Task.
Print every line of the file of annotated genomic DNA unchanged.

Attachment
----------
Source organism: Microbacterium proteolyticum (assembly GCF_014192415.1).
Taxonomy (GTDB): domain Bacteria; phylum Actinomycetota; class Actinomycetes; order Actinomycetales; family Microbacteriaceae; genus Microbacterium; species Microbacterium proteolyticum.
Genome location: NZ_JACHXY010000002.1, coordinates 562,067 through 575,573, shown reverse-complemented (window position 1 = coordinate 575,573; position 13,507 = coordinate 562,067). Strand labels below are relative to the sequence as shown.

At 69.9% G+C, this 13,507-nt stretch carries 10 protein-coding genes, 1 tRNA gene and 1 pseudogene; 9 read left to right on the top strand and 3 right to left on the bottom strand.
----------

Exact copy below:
Source organism: Microbacterium proteolyticum (assembly GCF_014192415.1).
Taxonomy (GTDB): domain Bacteria; phylum Actinomycetota; class Actinomycetes; order Actinomycetales; family Microbacteriaceae; genus Microbacterium; species Microbacterium proteolyticum.
Genome location: NZ_JACHXY010000002.1, coordinates 562,067 through 575,573, shown reverse-complemented (window position 1 = coordinate 575,573; position 13,507 = coordinate 562,067). Strand labels below are relative to the sequence as shown.

At 69.9% G+C, this 13,507-nt stretch carries 10 protein-coding genes, 1 tRNA gene and 1 pseudogene; 9 read left to right on the top strand and 3 right to left on the bottom strand.